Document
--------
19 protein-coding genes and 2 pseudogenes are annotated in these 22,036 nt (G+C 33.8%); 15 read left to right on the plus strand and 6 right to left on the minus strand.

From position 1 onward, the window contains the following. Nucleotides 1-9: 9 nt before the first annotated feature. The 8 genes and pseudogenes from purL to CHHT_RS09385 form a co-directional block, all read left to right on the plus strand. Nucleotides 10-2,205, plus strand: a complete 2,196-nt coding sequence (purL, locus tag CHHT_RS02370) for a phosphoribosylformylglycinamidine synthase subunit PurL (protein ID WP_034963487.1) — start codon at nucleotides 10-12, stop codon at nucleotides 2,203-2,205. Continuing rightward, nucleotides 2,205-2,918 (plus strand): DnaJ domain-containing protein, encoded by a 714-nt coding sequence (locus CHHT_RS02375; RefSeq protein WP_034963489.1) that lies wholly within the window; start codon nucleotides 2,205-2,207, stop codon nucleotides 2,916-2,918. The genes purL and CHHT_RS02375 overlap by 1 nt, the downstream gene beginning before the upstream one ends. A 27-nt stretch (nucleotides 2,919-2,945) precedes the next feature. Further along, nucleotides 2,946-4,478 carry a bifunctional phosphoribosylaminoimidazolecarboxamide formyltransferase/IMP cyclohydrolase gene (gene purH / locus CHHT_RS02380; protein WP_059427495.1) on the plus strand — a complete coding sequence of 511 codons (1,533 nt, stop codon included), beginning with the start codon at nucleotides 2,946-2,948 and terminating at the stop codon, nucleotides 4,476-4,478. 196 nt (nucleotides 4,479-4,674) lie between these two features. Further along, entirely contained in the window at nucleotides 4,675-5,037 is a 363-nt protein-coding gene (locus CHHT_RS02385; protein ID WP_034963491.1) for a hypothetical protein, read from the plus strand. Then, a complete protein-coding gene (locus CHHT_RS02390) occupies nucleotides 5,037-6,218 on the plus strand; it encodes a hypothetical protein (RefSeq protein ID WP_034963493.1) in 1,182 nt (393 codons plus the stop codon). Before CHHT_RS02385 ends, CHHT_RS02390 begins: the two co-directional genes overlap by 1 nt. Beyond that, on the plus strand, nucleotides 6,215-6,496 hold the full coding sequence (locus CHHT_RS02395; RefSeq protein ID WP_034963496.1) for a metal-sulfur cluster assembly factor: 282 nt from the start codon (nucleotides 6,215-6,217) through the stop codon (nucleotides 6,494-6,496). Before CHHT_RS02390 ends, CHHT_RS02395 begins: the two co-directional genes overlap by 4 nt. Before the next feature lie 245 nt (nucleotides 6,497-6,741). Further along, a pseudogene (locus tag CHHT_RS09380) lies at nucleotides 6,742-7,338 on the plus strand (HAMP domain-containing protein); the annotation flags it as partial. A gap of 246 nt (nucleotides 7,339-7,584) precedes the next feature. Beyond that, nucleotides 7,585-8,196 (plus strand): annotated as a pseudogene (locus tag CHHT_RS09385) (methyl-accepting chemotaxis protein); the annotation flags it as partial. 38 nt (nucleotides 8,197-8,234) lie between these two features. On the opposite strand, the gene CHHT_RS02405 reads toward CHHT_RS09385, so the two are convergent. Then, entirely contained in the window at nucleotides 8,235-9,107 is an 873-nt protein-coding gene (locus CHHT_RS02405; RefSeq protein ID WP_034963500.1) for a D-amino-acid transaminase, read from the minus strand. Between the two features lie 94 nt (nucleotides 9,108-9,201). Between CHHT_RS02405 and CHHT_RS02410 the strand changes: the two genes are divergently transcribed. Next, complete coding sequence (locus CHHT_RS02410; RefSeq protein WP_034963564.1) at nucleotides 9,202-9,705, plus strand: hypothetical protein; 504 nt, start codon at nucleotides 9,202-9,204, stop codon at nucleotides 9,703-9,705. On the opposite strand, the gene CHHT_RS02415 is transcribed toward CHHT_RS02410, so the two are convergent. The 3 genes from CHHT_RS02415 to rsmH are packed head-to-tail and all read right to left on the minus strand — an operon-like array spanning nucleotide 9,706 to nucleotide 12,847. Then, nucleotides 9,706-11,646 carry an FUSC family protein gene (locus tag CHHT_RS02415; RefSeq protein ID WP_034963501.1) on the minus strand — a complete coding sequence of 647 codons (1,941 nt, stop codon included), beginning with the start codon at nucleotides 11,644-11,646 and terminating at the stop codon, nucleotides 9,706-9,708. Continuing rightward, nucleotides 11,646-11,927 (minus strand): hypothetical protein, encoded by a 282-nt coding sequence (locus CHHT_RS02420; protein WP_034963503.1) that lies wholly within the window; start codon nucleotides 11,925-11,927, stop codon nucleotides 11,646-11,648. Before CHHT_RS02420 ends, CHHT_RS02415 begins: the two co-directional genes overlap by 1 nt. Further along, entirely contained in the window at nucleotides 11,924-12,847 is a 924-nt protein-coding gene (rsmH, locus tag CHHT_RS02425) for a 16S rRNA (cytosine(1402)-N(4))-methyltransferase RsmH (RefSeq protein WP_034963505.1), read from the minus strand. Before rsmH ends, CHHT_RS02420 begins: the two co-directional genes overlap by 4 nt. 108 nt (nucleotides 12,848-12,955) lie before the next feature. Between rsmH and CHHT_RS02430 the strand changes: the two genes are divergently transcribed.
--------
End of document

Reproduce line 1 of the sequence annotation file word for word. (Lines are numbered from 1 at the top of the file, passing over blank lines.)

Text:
19 protein-coding genes and 2 pseudogenes are annotated in these 22,036 nt (G+C 33.8%); 15 read left to right on the plus strand and 6 right to left on the minus strand.